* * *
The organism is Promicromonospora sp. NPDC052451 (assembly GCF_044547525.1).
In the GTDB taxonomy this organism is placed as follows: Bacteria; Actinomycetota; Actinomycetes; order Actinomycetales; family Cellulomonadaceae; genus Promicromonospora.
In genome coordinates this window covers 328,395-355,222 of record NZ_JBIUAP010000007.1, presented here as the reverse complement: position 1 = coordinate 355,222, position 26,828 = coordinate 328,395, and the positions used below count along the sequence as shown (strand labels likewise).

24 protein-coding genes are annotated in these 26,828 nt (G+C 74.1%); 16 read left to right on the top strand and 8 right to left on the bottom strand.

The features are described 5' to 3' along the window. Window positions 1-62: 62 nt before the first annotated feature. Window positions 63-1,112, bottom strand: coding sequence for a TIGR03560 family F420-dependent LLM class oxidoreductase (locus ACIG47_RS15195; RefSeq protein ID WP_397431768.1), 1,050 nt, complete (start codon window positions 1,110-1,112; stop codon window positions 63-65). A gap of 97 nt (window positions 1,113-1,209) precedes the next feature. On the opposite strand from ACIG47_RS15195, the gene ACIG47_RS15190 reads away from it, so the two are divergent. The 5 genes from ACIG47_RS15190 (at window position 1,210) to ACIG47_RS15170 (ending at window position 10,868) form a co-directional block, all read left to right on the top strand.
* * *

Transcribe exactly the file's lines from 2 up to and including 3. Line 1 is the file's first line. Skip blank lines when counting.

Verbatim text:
In the GTDB taxonomy this organism is placed as follows: Bacteria; Actinomycetota; Actinomycetes; order Actinomycetales; family Cellulomonadaceae; genus Promicromonospora.
In genome coordinates this window covers 328,395-355,222 of record NZ_JBIUAP010000007.1, presented here as the reverse complement: position 1 = coordinate 355,222, position 26,828 = coordinate 328,395, and the positions used below count along the sequence as shown (strand labels likewise).